Spinoza: A Very Short Introduction

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Spinoza: A Very Short Introduction

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Philosophy (17th century)


by: Roger Scruton

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This book does not explain Spinoza's thought, and it betrays the point of the series that it belongs to when it obstinately refuses to explicate Spinoza's works. This book should never have been published, and this will no doubt be its final printing. Spinoza is the pivotal philosopher who mediates between early modern philosophy and that of the Enlightenment period, which he belonged to as one of its most important players. Luckily, other modestly priced and thorough accounts of Spinoza already exist: the Cambridge Companion to Spinoza (from which Scruton is noticably absent) and the wonderfully researched biography entitled Spinoza: A Life, by Steven Nadler. This latter book follows in the methodological footseps of the medievalist historian Johan Huizinga, who wrote such benchmark books on intellectual history as Erasmus and the Age of Reformation and The Autumn of the Middle Ages. A third book to consider, one that places elements of Spinoza's philosophy in the proper context of his Enlightenment contemporaries, is Jonathan Israel's book Radical Enlightenment. Spinoza's thought has recently been revived in other countries, most notably in France, and for this reason his work and its influence are currently being taught at the university level in humanities departments as diverse as film studies, literature, and of course philosophy. The essential work to own by Spinoza is his Ethics, edited, translated and annotated by the scholar GHR Parkinson. However, other texts of Spinoza have also attracted increased attention, notably in "The New Spinoza" (Univ Minnesota P) and Antonio Negri's "Savage Anomaly."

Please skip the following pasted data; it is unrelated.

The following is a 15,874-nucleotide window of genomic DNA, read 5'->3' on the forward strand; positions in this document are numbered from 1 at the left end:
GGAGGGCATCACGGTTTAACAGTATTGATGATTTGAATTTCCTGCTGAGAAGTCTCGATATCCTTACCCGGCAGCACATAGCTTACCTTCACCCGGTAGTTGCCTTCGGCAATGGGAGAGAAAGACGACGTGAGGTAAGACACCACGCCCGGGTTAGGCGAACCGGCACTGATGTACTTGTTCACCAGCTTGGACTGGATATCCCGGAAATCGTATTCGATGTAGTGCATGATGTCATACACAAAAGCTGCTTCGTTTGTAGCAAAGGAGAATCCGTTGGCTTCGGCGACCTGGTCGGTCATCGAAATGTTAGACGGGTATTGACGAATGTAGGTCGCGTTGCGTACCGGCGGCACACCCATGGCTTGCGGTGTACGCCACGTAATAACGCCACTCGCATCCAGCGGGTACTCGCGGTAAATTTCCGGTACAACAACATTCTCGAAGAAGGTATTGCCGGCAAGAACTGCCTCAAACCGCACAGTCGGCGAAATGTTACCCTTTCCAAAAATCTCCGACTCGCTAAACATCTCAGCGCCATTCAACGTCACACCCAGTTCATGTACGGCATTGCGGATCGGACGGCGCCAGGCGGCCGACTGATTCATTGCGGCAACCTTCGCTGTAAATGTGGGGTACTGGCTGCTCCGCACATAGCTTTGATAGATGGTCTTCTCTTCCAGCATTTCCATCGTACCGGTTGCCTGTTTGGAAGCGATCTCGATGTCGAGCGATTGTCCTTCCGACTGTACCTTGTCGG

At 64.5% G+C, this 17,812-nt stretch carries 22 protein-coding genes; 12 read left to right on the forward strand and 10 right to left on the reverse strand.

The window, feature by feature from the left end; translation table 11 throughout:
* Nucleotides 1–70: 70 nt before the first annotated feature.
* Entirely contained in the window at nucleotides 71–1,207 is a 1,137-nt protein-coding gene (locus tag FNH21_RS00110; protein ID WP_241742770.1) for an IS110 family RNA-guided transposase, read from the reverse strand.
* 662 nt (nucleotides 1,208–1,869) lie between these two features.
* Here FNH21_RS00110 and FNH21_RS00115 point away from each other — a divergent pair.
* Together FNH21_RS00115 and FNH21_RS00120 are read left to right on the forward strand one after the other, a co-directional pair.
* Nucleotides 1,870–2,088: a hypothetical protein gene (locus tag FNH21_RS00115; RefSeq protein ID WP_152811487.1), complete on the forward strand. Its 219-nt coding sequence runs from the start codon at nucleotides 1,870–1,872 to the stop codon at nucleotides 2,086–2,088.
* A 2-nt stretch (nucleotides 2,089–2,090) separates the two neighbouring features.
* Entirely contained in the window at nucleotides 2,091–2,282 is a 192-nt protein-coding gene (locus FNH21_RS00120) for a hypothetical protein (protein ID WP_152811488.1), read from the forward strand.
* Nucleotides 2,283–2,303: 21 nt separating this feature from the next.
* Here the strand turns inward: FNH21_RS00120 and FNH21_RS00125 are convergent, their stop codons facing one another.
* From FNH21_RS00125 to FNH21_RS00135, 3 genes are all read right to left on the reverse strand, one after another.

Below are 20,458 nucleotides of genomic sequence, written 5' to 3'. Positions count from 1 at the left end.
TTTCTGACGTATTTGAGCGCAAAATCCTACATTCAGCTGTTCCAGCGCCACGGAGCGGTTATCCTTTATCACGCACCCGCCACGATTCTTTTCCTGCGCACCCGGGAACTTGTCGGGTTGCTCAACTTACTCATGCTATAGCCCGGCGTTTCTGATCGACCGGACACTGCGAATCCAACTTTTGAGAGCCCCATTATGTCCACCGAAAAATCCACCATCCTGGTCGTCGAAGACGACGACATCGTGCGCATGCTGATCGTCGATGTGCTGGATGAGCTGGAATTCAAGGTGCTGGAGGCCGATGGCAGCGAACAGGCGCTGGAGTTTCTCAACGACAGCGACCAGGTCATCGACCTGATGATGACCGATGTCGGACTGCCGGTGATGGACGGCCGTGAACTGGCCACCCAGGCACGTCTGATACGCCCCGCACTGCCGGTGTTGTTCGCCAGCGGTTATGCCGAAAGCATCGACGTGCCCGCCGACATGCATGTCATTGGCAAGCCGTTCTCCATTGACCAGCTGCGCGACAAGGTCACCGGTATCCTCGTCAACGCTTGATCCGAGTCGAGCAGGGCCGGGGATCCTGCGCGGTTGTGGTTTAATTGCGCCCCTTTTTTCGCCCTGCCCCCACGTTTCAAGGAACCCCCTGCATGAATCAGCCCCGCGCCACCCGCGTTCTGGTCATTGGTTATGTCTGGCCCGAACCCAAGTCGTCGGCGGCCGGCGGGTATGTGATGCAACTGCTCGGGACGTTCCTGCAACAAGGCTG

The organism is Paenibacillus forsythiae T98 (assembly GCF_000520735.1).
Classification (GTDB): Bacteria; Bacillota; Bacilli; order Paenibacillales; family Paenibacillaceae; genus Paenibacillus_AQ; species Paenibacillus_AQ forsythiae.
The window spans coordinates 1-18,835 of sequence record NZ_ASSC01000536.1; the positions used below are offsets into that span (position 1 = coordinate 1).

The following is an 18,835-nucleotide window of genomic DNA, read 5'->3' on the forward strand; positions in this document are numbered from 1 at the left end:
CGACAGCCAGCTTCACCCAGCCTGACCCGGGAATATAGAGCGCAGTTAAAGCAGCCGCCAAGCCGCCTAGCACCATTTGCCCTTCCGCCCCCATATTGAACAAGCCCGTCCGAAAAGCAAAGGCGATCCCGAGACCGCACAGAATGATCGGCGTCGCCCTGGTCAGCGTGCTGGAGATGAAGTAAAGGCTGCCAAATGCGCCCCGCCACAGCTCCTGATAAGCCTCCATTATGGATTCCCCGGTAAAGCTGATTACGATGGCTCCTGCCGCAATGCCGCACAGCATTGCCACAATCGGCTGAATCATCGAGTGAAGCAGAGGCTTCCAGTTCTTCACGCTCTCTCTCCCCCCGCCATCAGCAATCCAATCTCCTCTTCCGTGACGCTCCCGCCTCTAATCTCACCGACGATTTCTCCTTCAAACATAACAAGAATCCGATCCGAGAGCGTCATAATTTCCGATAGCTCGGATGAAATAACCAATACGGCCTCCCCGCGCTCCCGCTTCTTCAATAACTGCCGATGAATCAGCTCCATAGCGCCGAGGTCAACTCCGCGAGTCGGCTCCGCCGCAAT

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Baruch Spinoza on Wikipedia

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